Large events have their place. It is always a thrill to go to an event where Yankee numbers match the Rebel numbers, and there are two full battalions on each side.
I am told that Zoar is the largest event in
Ohio, and it is the largest I had ever been to (although Jackson and are pretty close)—I
have not yet been to a national event.
But it was not an official 1st Hartford
City event, so only a handful from the
unit attended. Since we weren’t enough
to form our own unit, we fell in with the 5th Tennessee Kentucky—a
good unit, but not the 1st
where most of my friends are. Tennessee
It is good to sometimes fall in with different units and different battalions to be grateful for what we have. 5th
Anyway, I also learned to appreciate the Independent Guard, the battalion that both the 1st
are members of. The Independent Guard is
more west Kentucky Ohio and east , so was not part of the Zoar event. We therefore had to fall in with another
battalion. Since there were two
battalions, we could have ended up with either.
I do not know how we end up in one battalion or another, but somehow we
ended up with the Army of Northern Virginia. Indiana
Since I had heard of issues that exist between the 1st
I am a reenactor as a hobby. This is not my job, I am not a real soldier, nor do I have any desire to have the full experience of being a real soldier. I have never been in the real military. I know that even our modern soldiers have an experience in the real world that I am grateful I do not have to. I do not have to march 20 miles on a half-day ration and a bout of dysentery.
And as my hobby, I expect respect from superior officers. After all, these guys are not real soldiers, either. I will obey superior officers as a matter of course of the hobby, but if these superior officers do not show me respect, despite my being a private, then I will simply go find a new hobby.
And that was the problem—point blank—with the Army of Northern Virginia. Before all battles we always do inspection arms. I expect this, and this is for everyone’s safety. With the Independent Guard, the captain of each unit performs the inspection when we are standing in battalion formation. The inspection goes pretty quick. But with the Army of Northern Virginia, the battalion staff apparently does not trust their company captains, as we had to stand in formation while a single staff officer inspected each and every rifle. This probably quadrupled the amount of time we spent standing at attention in battalion formation. It meant that for a 1:30 battle, we were formed at 12:30 for inspection—basically marching to the battlefield almost as the battle began.
But there were other things—such as referring to each other in derogatory terms as if they were terms of endearment. Basically, there seemed to be a general lack of respect from the top down. Perhaps it was something you would expect to see in the real military. But this is my vacation time. Yes, I strive to give the best Civil War soldier impression (I am not a farb), but at the same time I have zero desire to live like a real Civil War soldier—and anyone who says they desire differently has no idea what the life of a soldier during the Civil War was really like. And if you are reenactor that thinks differently, I would recommend you read up on books like Company Aytch, Privations of a Private, Hard Tack and Coffee, and Recollections of a Soldier. Because if you think you would like have been a real Civil War soldier, then you do not know crap about the Civil War.
Anyway, I’ll get off my soap box and back to the Zoar event. Overall, it was a good event. I hope to return when they have it again in two years, only I hope we fall in with a different battalion.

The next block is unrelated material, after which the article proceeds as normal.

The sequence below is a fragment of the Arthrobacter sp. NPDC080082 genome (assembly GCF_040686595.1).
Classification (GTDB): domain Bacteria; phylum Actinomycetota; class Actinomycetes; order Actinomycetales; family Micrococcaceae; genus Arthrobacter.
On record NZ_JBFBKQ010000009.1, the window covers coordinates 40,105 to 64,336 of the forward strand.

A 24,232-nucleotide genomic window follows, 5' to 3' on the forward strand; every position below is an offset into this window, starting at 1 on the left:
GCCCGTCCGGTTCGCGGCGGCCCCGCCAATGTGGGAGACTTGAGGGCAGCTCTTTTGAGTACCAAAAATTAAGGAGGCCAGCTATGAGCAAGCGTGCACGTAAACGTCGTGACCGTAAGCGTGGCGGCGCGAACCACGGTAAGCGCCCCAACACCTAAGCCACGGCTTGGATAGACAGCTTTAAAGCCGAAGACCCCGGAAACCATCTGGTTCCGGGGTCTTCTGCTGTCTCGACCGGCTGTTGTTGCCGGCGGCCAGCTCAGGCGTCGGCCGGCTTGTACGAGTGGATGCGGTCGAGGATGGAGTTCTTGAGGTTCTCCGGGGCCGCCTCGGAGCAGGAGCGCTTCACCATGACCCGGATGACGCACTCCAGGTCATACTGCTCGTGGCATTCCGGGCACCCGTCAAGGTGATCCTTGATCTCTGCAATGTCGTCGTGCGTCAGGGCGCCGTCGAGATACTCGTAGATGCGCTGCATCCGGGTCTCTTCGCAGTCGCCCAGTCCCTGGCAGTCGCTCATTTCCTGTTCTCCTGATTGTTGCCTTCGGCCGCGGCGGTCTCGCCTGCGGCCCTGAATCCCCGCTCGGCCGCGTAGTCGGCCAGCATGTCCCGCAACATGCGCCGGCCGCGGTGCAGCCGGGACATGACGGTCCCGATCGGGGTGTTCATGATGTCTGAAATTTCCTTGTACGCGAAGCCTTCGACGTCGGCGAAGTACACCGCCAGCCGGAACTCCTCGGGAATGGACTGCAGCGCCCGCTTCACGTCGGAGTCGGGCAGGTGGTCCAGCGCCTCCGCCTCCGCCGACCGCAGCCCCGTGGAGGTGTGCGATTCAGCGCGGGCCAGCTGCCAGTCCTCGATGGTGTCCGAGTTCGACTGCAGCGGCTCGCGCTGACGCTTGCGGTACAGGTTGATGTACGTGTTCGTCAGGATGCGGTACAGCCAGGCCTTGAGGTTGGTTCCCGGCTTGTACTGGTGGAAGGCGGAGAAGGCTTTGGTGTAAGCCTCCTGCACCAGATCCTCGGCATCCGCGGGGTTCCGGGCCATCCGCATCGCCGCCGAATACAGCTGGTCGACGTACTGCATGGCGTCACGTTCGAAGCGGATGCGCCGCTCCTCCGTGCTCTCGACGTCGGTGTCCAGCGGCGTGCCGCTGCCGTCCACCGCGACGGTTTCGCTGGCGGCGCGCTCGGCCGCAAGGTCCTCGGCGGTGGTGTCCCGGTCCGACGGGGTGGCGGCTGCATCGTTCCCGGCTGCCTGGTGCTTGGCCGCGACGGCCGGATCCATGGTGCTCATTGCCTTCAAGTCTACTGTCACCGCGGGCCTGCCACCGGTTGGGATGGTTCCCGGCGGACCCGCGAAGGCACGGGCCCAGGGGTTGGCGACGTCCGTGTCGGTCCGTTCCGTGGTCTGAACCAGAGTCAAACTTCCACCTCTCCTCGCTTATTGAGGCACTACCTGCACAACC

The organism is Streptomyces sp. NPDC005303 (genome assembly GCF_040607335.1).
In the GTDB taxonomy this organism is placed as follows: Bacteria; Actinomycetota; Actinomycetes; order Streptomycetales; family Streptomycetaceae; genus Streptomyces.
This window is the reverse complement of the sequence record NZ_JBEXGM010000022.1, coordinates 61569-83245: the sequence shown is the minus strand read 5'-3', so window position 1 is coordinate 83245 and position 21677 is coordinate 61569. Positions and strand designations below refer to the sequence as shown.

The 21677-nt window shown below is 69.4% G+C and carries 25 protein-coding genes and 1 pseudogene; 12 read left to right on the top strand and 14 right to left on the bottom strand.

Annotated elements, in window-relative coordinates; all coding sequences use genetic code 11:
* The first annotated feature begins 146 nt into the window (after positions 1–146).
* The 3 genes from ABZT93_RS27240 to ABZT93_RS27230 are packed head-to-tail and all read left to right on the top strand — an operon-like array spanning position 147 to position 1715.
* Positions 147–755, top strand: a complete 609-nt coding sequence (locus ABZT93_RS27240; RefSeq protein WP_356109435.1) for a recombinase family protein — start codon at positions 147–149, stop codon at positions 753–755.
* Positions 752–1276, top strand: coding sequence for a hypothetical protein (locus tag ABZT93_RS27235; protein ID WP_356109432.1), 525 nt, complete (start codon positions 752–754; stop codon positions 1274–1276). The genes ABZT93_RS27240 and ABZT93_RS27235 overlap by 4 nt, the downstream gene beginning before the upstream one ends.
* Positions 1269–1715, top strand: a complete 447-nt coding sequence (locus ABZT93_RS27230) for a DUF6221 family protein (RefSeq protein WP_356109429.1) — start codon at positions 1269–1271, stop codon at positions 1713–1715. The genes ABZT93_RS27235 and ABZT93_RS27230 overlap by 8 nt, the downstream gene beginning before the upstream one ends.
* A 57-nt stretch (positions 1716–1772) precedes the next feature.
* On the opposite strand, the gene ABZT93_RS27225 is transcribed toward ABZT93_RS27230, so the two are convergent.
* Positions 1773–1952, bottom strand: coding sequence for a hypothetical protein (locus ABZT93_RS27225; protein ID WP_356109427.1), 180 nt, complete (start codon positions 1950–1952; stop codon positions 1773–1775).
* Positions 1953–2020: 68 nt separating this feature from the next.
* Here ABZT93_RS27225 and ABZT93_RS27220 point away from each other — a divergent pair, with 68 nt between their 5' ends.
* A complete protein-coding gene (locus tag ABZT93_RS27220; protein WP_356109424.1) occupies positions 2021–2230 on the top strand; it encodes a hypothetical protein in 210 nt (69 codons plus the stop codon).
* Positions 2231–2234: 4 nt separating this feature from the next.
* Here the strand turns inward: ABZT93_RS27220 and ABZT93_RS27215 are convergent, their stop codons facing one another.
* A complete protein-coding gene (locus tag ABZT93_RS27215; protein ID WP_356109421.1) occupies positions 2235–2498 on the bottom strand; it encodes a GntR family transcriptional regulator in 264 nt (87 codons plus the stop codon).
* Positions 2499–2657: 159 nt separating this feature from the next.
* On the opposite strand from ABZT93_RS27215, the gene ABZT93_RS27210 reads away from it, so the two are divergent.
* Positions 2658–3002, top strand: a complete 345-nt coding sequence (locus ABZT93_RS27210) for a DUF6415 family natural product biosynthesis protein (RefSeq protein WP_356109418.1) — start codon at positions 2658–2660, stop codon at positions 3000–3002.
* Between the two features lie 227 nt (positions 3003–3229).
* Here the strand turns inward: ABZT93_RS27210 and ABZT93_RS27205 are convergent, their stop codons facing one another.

There was a Saturday morning tactical that I had nearly forgotten--it was not memorable. Most of the time was spent waiting for something to happen, and when it finally did, there were judges who kept interrupting to say, "Captain, two of your men just took hits--take them out of action". Strange way to perform a tactical.
The battles for both Saturday and Sunday were to be 1st
the Yankees winning Saturday (try to explain that one). Unfortunately, Billy Yank was being Billy
Yank and didn’t push like they should have—pretty much leaving the field before
the end of the battle before we could pull back closer to where the public
would have a good view of us—we had to walk off the battlefield to give the
public some kind of idea that we lost (which felt pretty weird). Sunday battle, however went well as the
colonel pretty much had it in his mind that if the Yankees did play like they
should, we would simply run over them. But
the Yanks did their job and made us work for every inch of ground. Manassas
Sutlery was excellent. I think there were around ten or so sutlers, although most were smaller sutlers. There were one or two large ones there. The odd thing was that the place I found that had the best things was a local antique store across the street from the sutlers. They must have pulled out a few odds-and-ends of reenacting gear just for the event. They had a $45 civil war cot and a few other items at good prices. Zach bought a pretty good shelter half with an end for only $25. I would have bought it myself if he hadn’t of found it first.
And, like I said at the start, this wasn’t the 1st
am not much for sports, so I decided to stay in camp when the rest of the 5th
for the local tavern to watch the OSU game.
And without anyone to get a good Euchre game going, I turned in early. Kentucky
|My new palace|
Zoar is a town full of historic buildings, which helped a lot for providing a good time-trip. The battlefield looked like it had been left to grow, but was hit with a bush-hog a week or two before the event. There was not any grass on the field, but it also was not problematic to perform our formations.
I still missed not having enough of the 1st
to form our
own unit. Tennessee
Canton Rep news story
Canton Rep news story